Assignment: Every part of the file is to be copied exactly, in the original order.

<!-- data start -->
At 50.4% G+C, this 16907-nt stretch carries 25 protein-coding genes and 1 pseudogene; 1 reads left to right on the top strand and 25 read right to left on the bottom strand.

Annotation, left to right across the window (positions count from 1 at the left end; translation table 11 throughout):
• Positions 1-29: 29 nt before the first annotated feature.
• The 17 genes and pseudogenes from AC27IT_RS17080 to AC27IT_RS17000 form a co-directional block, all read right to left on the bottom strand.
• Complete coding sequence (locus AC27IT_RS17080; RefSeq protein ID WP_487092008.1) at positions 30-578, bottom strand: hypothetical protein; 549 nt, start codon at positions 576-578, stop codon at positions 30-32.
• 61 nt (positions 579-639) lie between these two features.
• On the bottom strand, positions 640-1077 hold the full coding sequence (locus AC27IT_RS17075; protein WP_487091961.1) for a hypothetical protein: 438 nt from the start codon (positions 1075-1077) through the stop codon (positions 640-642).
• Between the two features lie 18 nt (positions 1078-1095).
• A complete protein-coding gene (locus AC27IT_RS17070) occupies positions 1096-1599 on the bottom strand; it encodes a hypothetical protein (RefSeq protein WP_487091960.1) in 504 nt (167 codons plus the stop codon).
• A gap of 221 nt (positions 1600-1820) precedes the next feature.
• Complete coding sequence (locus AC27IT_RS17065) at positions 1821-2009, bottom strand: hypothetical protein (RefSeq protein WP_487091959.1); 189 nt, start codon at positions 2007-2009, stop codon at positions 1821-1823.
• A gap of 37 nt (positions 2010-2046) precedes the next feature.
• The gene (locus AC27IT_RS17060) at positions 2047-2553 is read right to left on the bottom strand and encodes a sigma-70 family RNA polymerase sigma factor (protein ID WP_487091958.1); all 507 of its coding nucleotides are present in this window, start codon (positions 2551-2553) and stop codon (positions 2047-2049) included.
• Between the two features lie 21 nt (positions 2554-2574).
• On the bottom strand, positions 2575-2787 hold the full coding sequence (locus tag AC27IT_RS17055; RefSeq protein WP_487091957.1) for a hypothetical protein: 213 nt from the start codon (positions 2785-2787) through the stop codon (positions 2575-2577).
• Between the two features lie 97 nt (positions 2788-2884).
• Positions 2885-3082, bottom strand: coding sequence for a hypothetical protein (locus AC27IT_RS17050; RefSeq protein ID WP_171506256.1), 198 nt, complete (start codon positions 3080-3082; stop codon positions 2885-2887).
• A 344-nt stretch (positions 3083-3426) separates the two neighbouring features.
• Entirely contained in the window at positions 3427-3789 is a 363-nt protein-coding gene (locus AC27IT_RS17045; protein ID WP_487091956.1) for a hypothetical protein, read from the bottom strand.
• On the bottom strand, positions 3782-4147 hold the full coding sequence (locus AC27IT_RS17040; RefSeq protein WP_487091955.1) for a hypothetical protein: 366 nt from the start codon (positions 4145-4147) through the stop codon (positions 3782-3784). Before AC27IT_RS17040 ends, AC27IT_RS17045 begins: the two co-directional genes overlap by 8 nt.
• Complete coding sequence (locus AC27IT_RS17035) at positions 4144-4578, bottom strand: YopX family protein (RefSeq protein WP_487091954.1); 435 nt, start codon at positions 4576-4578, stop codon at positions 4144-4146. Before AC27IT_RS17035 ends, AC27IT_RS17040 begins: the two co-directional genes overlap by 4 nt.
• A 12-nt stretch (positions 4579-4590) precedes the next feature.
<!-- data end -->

At 50.4% G+C, this 16907-nt stretch carries 25 protein-coding genes and 1 pseudogene; 1 reads left to right on the top strand and 25 read right to left on the bottom strand.

Annotation, left to right across the window (positions count from 1 at the left end; translation table 11 throughout):
• Positions 1-29: 29 nt before the first annotated feature.
• The 17 genes and pseudogenes from AC27IT_RS17080 to AC27IT_RS17000 form a co-directional block, all read right to left on the bottom strand.
• Complete coding sequence (locus AC27IT_RS17080; RefSeq protein ID WP_487092008.1) at positions 30-578, bottom strand: hypothetical protein; 549 nt, start codon at positions 576-578, stop codon at positions 30-32.
• 61 nt (positions 579-639) lie between these two features.
• On the bottom strand, positions 640-1077 hold the full coding sequence (locus AC27IT_RS17075; protein WP_487091961.1) for a hypothetical protein: 438 nt from the start codon (positions 1075-1077) through the stop codon (positions 640-642).
• Between the two features lie 18 nt (positions 1078-1095).
• A complete protein-coding gene (locus AC27IT_RS17070) occupies positions 1096-1599 on the bottom strand; it encodes a hypothetical protein (RefSeq protein WP_487091960.1) in 504 nt (167 codons plus the stop codon).
• A gap of 221 nt (positions 1600-1820) precedes the next feature.
• Complete coding sequence (locus AC27IT_RS17065) at positions 1821-2009, bottom strand: hypothetical protein (RefSeq protein WP_487091959.1); 189 nt, start codon at positions 2007-2009, stop codon at positions 1821-1823.
• A gap of 37 nt (positions 2010-2046) precedes the next feature.
• The gene (locus AC27IT_RS17060) at positions 2047-2553 is read right to left on the bottom strand and encodes a sigma-70 family RNA polymerase sigma factor (protein ID WP_487091958.1); all 507 of its coding nucleotides are present in this window, start codon (positions 2551-2553) and stop codon (positions 2047-2049) included.
• Between the two features lie 21 nt (positions 2554-2574).
• On the bottom strand, positions 2575-2787 hold the full coding sequence (locus tag AC27IT_RS17055; RefSeq protein WP_487091957.1) for a hypothetical protein: 213 nt from the start codon (positions 2785-2787) through the stop codon (positions 2575-2577).
• Between the two features lie 97 nt (positions 2788-2884).
• Positions 2885-3082, bottom strand: coding sequence for a hypothetical protein (locus AC27IT_RS17050; RefSeq protein ID WP_171506256.1), 198 nt, complete (start codon positions 3080-3082; stop codon positions 2885-2887).
• A 344-nt stretch (positions 3083-3426) separates the two neighbouring features.
• Entirely contained in the window at positions 3427-3789 is a 363-nt protein-coding gene (locus AC27IT_RS17045; protein ID WP_487091956.1) for a hypothetical protein, read from the bottom strand.
• On the bottom strand, positions 3782-4147 hold the full coding sequence (locus AC27IT_RS17040; RefSeq protein WP_487091955.1) for a hypothetical protein: 366 nt from the start codon (positions 4145-4147) through the stop codon (positions 3782-3784). Before AC27IT_RS17040 ends, AC27IT_RS17045 begins: the two co-directional genes overlap by 8 nt.
• Complete coding sequence (locus AC27IT_RS17035) at positions 4144-4578, bottom strand: YopX family protein (RefSeq protein WP_487091954.1); 435 nt, start codon at positions 4576-4578, stop codon at positions 4144-4146. Before AC27IT_RS17035 ends, AC27IT_RS17040 begins: the two co-directional genes overlap by 4 nt.
• A 12-nt stretch (positions 4579-4590) precedes the next feature.